Signs of Language Delay
A: Receptive language delay is when a person has difficulty understanding spoken words and language that you read or hear.
A: Expressive language delay is when a person has difficulty using words, sentences, gestures and writing to convey meaning and thoughts.
A: Receptive language is important because it allows children to understand the world around them.
A: Expressive language is important because it allows children to be able to express their needs and wants, thoughts and ideas in a functional and successful way.
A: If you are worried about your child’s language development, it is important to see a speech and language therapist immediately. You can find a speech and language therapist on your own, or ask your paediatrician or health care provider to refer you to one.
A: Children should respond to their name by their first birthday. Help your child to listen by minimising background noise. Get face-to-face and call his name. Give them praise when they look up and make eye contact.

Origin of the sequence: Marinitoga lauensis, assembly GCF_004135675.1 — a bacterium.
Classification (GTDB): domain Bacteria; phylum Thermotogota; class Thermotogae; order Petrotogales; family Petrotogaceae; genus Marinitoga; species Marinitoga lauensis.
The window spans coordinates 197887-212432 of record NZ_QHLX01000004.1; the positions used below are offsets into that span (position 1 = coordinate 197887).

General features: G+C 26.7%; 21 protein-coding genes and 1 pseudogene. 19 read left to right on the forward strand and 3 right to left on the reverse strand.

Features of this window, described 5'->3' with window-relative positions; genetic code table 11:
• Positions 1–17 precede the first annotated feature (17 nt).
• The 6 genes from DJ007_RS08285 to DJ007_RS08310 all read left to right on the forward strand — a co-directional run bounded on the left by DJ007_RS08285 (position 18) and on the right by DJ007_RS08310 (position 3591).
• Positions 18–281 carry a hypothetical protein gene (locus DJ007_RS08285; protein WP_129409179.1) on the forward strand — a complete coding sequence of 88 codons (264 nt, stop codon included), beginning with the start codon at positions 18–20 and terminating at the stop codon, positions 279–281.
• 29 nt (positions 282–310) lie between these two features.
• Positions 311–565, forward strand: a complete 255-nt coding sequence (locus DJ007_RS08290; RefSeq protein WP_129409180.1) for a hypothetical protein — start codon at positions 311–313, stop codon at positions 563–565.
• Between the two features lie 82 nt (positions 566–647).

A: If your child is over 18-month-old and is not making any sound or noise, go and see a speech and language therapist.
A: By 2-year-old, children should be making short phrases or simple sentences. Repeat what your child says then add one word or a new vocabulary. For example, If your child says: “car”, you can say “Red car”, or “ The car is fast”.
A: By 3-year-old, children should be able to follow up to 3-steps instructions. Break down instructions in small steps. Model by doing it with them together.
- does not point by 12 months
- does not use sounds or words by 18 months
- say less than 100 words by 24 months difficulty putting words in a sentence by 36 months